PHILADELPHIA —The high-affinity antagonist to the calcitonin gene-related peptide receptor, atogepant, was found to be safe and effective for reducing the mean monthly migraine days, according to a study presented at the 61st Annual Scientific Meeting of the American Headache Society, held July 11 to 14 in Philadelphia, Pennsylvania.
“Migraine attacks are very disabling, and a substantial issue with current preventives is poor tolerability and thus patchy adherence,” lead study author and presenter, Peter Goadsby, MD, of King’s College London, told Clinical Pain Advisor. “Atogepant oral preventives will very much get around those issues.”
In this multicenter placebo-controlled parallel-group AGN-241689 trial (Clinicaltrials.gov identifier: NCT02848326), patients with a history of migraine with or without aura who experienced 4 to 14 migraine days during the study’s 28-day baseline period were recruited.
Patients were randomly assigned to receive placebo twice daily, oral atogepant (AGN-241689) at 10, 30, or 60 mg once daily every day plus placebo once daily, or oral atogepant 30 or 60 mg twice daily over a 12-week period.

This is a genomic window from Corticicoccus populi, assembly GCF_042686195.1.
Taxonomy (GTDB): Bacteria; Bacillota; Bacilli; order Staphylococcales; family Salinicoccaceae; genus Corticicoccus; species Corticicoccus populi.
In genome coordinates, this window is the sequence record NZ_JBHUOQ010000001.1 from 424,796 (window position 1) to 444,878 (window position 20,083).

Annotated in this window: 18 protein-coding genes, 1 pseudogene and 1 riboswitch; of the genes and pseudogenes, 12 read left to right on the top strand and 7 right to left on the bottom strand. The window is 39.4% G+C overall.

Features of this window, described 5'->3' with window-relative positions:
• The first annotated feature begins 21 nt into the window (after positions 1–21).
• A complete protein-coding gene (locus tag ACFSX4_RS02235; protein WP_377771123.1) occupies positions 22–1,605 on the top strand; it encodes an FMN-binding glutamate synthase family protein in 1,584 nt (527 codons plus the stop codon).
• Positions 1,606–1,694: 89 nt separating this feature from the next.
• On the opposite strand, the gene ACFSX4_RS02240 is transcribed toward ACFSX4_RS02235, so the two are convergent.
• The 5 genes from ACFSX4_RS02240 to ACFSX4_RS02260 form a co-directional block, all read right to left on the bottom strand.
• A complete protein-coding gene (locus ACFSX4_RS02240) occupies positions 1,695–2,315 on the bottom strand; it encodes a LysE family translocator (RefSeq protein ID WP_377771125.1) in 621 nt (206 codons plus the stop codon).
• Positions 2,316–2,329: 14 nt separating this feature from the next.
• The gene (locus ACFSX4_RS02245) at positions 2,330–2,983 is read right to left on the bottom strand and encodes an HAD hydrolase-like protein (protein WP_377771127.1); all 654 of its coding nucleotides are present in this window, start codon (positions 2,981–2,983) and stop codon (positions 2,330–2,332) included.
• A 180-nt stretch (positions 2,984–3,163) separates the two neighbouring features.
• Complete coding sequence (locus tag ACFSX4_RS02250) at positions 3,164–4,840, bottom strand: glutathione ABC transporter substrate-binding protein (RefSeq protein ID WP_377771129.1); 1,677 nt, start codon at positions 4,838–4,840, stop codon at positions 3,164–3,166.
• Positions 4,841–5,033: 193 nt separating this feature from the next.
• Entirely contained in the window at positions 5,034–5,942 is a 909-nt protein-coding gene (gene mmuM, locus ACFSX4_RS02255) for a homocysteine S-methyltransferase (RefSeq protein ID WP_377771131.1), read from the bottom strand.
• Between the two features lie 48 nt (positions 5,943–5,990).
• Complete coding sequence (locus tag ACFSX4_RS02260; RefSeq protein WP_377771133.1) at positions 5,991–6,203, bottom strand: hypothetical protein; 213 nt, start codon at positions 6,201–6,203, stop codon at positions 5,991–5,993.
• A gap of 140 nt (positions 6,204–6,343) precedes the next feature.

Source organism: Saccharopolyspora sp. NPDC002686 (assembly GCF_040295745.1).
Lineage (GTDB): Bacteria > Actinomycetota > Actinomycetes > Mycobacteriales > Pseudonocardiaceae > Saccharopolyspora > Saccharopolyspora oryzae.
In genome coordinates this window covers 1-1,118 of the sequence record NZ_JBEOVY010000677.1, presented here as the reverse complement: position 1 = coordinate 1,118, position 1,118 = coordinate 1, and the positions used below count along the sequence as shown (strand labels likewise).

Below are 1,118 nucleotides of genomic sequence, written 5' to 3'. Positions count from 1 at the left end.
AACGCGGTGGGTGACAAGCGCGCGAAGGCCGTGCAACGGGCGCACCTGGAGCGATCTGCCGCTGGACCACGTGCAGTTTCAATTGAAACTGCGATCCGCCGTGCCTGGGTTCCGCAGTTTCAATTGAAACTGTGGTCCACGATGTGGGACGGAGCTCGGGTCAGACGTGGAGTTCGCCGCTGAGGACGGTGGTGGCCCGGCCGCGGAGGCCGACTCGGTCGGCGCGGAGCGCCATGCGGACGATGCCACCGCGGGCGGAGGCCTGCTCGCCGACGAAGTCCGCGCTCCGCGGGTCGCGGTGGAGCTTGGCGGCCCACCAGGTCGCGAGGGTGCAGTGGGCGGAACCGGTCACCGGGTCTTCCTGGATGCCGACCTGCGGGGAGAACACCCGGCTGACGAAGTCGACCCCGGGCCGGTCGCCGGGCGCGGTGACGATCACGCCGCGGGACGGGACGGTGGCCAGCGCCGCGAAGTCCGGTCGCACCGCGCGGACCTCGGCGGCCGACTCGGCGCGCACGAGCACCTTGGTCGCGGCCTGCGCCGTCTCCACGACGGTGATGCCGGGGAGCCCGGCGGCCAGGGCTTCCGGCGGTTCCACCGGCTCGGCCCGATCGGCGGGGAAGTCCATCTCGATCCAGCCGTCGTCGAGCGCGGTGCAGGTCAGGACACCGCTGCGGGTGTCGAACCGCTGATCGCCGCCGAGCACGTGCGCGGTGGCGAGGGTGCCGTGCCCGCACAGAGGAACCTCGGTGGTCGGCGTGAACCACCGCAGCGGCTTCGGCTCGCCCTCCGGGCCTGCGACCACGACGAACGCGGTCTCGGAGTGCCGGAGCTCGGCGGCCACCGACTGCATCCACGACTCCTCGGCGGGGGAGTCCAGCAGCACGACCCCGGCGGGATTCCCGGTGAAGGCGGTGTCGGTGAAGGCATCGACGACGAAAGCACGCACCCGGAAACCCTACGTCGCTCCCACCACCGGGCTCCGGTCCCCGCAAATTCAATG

The change in the mean monthly migraine days from baseline was the study’s primary efficacy end point. The researchers also evaluated safety and tolerability. The efficacy population and safety population consisted of 795 patients and 825 patients, respectively (mean age, 40.1 years; 76.1% white; 86.5% women; no prior migraine prophylactic, 71.9%). At baseline, the mean number of migraine days were 7.67±2.49.
At 12 weeks, the mean changes in monthly migraine days compared with placebo (-2.85) were: atogepant 10 mg every day (-4.00; P =.0236), atogepant 30 mg every day (-3.76; P =.0390), atogepant 30 mg twice daily (‐4.23; P =.0034), atogepant 60 mg every day (-3.55; P =.0390), and atogepant 60 mg twice daily (‐4.14; P =.0031). A total of 480 participants (58.2%) reported treatment-emergent adverse events, 20.6% of which were considered to be related to treatment. None of the 7 cases (0.8%) of serious adverse events were considered treatment related.
“The development of an oral mechanism-specific migraine preventive treatment will be nothing short of revolutionary,” noted Dr Goadsby. “The reason being is that oral medicines are more likely to be prescribed in general neurology and eventually primary care for migraine prevention than monoclonal antibodies given by injection. They will not be first line, offering instead a way forward for patients with disabling migraine who have not responded to or not tolerated other preventives.”
Goadsby P, Dodick D, Ailani J, et al. Orally administered atogepant was efficacious, safe, and tolerable for the prevention of migraine: results from a phase 2b/3 study. Presented at: 61st Annual Scientific Meeting of the American Headache Society, July 11-14, 2019, Philadelphia, PA. Abstract 629248.
This article originally appeared on Clinical Pain Advisor